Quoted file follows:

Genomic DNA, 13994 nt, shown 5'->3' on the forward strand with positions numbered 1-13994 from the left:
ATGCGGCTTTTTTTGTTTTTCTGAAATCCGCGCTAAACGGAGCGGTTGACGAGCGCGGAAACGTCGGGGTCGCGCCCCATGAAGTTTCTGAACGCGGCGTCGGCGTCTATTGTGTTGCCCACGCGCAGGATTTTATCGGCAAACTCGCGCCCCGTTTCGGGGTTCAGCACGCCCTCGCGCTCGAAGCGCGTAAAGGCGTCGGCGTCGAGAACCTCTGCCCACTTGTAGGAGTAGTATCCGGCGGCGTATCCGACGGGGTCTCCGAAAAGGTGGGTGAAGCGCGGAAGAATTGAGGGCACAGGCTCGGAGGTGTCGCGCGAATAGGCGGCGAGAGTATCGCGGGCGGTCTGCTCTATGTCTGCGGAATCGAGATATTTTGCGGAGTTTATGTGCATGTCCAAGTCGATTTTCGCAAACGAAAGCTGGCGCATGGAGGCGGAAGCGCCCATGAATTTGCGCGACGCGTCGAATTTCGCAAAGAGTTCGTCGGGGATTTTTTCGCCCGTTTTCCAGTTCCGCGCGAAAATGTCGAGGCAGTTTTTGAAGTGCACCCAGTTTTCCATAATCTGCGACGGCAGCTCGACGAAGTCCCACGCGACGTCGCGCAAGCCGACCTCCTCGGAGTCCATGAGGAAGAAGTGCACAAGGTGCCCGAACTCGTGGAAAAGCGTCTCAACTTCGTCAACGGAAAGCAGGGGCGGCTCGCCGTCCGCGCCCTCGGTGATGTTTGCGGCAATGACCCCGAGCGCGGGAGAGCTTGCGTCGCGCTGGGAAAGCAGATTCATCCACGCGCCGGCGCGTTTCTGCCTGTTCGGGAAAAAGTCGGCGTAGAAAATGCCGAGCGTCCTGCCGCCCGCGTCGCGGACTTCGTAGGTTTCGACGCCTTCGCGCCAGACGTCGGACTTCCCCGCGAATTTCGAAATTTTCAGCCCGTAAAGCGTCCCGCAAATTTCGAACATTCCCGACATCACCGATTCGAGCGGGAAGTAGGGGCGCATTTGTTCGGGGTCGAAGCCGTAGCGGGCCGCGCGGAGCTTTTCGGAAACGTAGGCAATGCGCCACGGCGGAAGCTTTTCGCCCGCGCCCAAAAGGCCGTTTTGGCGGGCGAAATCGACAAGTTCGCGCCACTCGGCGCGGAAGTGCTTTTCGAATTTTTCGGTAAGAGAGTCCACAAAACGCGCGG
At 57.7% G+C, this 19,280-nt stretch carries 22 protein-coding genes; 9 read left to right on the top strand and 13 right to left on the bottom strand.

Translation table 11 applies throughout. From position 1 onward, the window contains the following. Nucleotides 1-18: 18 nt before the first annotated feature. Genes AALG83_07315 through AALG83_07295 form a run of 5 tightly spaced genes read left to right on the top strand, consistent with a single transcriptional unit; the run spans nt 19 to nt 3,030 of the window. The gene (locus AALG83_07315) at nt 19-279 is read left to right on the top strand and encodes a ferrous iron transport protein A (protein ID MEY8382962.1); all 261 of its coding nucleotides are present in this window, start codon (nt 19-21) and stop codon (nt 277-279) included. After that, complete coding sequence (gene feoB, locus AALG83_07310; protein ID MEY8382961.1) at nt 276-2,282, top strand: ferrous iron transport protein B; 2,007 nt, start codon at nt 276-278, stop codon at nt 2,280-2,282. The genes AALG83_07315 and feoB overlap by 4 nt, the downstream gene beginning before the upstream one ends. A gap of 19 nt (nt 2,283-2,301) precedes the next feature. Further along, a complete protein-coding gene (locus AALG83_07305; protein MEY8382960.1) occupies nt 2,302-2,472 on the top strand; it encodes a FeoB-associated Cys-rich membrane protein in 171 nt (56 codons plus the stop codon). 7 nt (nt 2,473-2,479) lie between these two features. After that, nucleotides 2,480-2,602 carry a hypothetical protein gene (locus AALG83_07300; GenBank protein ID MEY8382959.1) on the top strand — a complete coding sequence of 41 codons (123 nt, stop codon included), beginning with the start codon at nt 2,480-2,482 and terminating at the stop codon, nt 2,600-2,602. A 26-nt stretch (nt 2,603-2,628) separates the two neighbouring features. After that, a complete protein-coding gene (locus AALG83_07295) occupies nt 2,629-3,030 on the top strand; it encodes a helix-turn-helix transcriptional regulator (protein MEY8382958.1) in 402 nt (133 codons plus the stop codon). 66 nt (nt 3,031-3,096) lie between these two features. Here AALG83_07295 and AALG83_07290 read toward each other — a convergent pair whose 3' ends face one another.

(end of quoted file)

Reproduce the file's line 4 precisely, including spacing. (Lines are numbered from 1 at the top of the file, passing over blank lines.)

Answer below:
Translation table 11 applies throughout. From position 1 onward, the window contains the following. Nucleotides 1-18: 18 nt before the first annotated feature. Genes AALG83_07315 through AALG83_07295 form a run of 5 tightly spaced genes read left to right on the top strand, consistent with a single transcriptional unit; the run spans nt 19 to nt 3,030 of the window. The gene (locus AALG83_07315) at nt 19-279 is read left to right on the top strand and encodes a ferrous iron transport protein A (protein ID MEY8382962.1); all 261 of its coding nucleotides are present in this window, start codon (nt 19-21) and stop codon (nt 277-279) included. After that, complete coding sequence (gene feoB, locus AALG83_07310; protein ID MEY8382961.1) at nt 276-2,282, top strand: ferrous iron transport protein B; 2,007 nt, start codon at nt 276-278, stop codon at nt 2,280-2,282. The genes AALG83_07315 and feoB overlap by 4 nt, the downstream gene beginning before the upstream one ends. A gap of 19 nt (nt 2,283-2,301) precedes the next feature. Further along, a complete protein-coding gene (locus AALG83_07305; protein MEY8382960.1) occupies nt 2,302-2,472 on the top strand; it encodes a FeoB-associated Cys-rich membrane protein in 171 nt (56 codons plus the stop codon). 7 nt (nt 2,473-2,479) lie between these two features. After that, nucleotides 2,480-2,602 carry a hypothetical protein gene (locus AALG83_07300; GenBank protein ID MEY8382959.1) on the top strand — a complete coding sequence of 41 codons (123 nt, stop codon included), beginning with the start codon at nt 2,480-2,482 and terminating at the stop codon, nt 2,600-2,602. A 26-nt stretch (nt 2,603-2,628) separates the two neighbouring features. After that, a complete protein-coding gene (locus AALG83_07295) occupies nt 2,629-3,030 on the top strand; it encodes a helix-turn-helix transcriptional regulator (protein MEY8382958.1) in 402 nt (133 codons plus the stop codon). 66 nt (nt 3,031-3,096) lie between these two features. Here AALG83_07295 and AALG83_07290 read toward each other — a convergent pair whose 3' ends face one another.